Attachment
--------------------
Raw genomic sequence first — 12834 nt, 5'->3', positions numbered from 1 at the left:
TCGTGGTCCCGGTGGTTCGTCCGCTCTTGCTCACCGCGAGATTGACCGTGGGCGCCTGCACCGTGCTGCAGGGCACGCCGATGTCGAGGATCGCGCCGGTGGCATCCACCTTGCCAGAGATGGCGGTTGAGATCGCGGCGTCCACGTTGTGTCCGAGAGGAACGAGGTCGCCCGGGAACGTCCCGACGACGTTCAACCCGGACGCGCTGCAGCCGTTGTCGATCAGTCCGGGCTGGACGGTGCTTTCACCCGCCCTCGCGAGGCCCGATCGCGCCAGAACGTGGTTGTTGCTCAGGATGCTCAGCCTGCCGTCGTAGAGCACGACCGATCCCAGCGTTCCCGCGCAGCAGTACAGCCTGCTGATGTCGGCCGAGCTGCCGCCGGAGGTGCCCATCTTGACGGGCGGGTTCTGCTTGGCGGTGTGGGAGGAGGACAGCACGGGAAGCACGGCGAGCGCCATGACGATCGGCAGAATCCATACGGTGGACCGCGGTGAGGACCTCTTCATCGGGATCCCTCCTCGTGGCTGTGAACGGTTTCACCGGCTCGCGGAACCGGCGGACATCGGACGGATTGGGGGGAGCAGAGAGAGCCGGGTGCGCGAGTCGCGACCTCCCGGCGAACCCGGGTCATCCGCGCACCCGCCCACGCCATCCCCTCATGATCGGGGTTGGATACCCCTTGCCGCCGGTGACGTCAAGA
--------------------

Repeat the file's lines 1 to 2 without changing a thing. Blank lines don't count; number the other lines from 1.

Raw genomic sequence first — 12834 nt, 5'->3', positions numbered from 1 at the left:
TCGTGGTCCCGGTGGTTCGTCCGCTCTTGCTCACCGCGAGATTGACCGTGGGCGCCTGCACCGTGCTGCAGGGCACGCCGATGTCGAGGATCGCGCCGGTGGCATCCACCTTGCCAGAGATGGCGGTTGAGATCGCGGCGTCCACGTTGTGTCCGAGAGGAACGAGGTCGCCCGGGAACGTCCCGACGACGTTCAACCCGGACGCGCTGCAGCCGTTGTCGATCAGTCCGGGCTGGACGGTGCTTTCACCCGCCCTCGCGAGGCCCGATCGCGCCAGAACGTGGTTGTTGCTCAGGATGCTCAGCCTGCCGTCGTAGAGCACGACCGATCCCAGCGTTCCCGCGCAGCAGTACAGCCTGCTGATGTCGGCCGAGCTGCCGCCGGAGGTGCCCATCTTGACGGGCGGGTTCTGCTTGGCGGTGTGGGAGGAGGACAGCACGGGAAGCACGGCGAGCGCCATGACGATCGGCAGAATCCATACGGTGGACCGCGGTGAGGACCTCTTCATCGGGATCCCTCCTCGTGGCTGTGAACGGTTTCACCGGCTCGCGGAACCGGCGGACATCGGACGGATTGGGGGGAGCAGAGAGAGCCGGGTGCGCGAGTCGCGACCTCCCGGCGAACCCGGGTCATCCGCGCACCCGCCCACGCCATCCCCTCATGATCGGGGTTGGATACCCCTTGCCGCCGGTGACGTCAAGA